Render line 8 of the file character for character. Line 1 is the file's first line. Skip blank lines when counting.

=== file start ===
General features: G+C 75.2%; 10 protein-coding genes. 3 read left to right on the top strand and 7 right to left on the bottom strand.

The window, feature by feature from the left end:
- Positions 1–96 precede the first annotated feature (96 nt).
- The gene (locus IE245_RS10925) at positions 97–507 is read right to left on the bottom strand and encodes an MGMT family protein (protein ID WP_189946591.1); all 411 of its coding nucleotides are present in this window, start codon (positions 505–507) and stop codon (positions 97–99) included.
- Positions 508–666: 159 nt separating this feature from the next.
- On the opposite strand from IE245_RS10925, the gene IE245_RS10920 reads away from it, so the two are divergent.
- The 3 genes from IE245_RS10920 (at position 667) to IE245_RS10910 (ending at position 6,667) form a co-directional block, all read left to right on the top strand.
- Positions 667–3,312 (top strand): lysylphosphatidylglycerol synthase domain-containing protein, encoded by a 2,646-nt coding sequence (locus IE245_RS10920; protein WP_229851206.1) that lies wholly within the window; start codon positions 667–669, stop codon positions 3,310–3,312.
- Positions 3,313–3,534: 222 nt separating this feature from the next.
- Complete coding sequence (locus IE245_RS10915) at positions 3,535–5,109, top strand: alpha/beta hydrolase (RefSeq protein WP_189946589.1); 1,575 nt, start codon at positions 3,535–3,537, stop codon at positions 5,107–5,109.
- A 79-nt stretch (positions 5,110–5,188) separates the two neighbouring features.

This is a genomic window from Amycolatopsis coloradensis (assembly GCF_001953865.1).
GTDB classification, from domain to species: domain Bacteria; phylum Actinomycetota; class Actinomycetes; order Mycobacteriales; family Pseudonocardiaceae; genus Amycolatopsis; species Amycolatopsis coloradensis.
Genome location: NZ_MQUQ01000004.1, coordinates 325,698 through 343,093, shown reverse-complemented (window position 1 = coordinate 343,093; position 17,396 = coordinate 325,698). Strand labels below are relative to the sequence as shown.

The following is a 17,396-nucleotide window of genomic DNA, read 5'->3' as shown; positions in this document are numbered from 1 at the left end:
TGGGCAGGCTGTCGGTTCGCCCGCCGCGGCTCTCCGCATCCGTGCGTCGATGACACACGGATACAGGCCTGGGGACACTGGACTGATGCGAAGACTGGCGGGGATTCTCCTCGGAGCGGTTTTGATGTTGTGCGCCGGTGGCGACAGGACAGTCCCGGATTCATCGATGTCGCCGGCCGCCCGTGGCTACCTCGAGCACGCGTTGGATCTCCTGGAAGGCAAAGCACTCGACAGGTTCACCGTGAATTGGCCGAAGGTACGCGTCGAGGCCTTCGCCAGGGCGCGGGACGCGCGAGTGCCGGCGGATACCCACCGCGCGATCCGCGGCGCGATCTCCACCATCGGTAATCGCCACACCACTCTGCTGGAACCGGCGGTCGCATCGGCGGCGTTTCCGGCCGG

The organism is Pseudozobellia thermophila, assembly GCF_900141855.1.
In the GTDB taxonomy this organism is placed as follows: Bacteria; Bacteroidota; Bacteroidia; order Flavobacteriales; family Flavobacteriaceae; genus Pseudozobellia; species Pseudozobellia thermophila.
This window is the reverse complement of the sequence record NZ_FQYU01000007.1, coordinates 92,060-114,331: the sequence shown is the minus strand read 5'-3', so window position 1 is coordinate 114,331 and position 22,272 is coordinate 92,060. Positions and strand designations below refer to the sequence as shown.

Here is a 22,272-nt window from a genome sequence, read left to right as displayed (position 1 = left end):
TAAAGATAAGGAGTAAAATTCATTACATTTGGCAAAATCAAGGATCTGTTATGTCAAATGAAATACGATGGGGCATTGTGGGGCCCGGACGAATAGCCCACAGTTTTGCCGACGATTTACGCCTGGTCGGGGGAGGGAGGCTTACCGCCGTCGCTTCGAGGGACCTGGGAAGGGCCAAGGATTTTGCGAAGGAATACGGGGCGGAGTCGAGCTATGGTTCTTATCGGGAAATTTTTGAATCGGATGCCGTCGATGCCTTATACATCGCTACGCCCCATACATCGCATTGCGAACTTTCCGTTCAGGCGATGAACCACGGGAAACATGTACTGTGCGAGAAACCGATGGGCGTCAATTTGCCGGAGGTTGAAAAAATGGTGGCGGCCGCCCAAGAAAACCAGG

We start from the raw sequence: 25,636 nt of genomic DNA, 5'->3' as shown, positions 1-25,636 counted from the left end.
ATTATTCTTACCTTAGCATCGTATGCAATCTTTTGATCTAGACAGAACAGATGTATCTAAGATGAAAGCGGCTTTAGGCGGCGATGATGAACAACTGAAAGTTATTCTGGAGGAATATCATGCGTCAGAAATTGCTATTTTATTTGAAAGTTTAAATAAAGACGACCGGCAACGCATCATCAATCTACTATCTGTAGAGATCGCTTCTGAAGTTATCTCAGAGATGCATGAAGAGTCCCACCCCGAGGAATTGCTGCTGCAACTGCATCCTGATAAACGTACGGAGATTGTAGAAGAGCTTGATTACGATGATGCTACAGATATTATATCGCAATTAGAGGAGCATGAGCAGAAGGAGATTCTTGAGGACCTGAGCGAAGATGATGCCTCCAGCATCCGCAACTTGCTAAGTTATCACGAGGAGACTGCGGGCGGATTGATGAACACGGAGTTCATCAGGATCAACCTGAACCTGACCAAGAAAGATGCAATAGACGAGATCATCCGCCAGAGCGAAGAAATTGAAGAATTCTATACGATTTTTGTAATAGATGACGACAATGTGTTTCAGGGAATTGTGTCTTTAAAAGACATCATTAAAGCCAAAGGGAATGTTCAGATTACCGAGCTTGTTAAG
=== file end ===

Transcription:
- Positions 667–3,312 (top strand): lysylphosphatidylglycerol synthase domain-containing protein, encoded by a 2,646-nt coding sequence (locus IE245_RS10920; protein WP_229851206.1) that lies wholly within the window; start codon positions 667–669, stop codon positions 3,310–3,312.